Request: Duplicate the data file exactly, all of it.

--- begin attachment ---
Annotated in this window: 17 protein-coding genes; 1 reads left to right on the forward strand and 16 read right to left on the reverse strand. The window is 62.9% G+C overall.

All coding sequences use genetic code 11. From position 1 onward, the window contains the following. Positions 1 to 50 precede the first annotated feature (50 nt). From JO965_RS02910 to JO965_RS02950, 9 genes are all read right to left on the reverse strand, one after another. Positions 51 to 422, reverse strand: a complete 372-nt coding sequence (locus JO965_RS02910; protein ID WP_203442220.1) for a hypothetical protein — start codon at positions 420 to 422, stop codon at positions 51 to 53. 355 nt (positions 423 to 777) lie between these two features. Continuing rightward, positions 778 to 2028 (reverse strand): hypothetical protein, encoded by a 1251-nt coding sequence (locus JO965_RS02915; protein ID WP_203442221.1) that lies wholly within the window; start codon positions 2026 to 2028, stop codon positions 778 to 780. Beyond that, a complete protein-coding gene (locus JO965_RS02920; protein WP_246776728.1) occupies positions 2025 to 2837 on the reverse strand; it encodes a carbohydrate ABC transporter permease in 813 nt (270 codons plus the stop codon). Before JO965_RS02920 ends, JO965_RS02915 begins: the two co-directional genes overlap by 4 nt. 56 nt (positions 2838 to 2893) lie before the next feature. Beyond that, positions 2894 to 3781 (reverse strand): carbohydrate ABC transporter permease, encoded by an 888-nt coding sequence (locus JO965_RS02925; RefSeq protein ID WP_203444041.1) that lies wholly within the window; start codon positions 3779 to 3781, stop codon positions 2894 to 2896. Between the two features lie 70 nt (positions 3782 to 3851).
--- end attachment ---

Annotated in this window: 17 protein-coding genes; 1 reads left to right on the forward strand and 16 read right to left on the reverse strand. The window is 62.9% G+C overall.

All coding sequences use genetic code 11. From position 1 onward, the window contains the following. Positions 1 to 50 precede the first annotated feature (50 nt). From JO965_RS02910 to JO965_RS02950, 9 genes are all read right to left on the reverse strand, one after another. Positions 51 to 422, reverse strand: a complete 372-nt coding sequence (locus JO965_RS02910; protein ID WP_203442220.1) for a hypothetical protein — start codon at positions 420 to 422, stop codon at positions 51 to 53. 355 nt (positions 423 to 777) lie between these two features. Continuing rightward, positions 778 to 2028 (reverse strand): hypothetical protein, encoded by a 1251-nt coding sequence (locus JO965_RS02915; protein ID WP_203442221.1) that lies wholly within the window; start codon positions 2026 to 2028, stop codon positions 778 to 780. Beyond that, a complete protein-coding gene (locus JO965_RS02920; protein WP_246776728.1) occupies positions 2025 to 2837 on the reverse strand; it encodes a carbohydrate ABC transporter permease in 813 nt (270 codons plus the stop codon). Before JO965_RS02920 ends, JO965_RS02915 begins: the two co-directional genes overlap by 4 nt. 56 nt (positions 2838 to 2893) lie before the next feature. Beyond that, positions 2894 to 3781 (reverse strand): carbohydrate ABC transporter permease, encoded by an 888-nt coding sequence (locus JO965_RS02925; RefSeq protein ID WP_203444041.1) that lies wholly within the window; start codon positions 3779 to 3781, stop codon positions 2894 to 2896. Between the two features lie 70 nt (positions 3782 to 3851).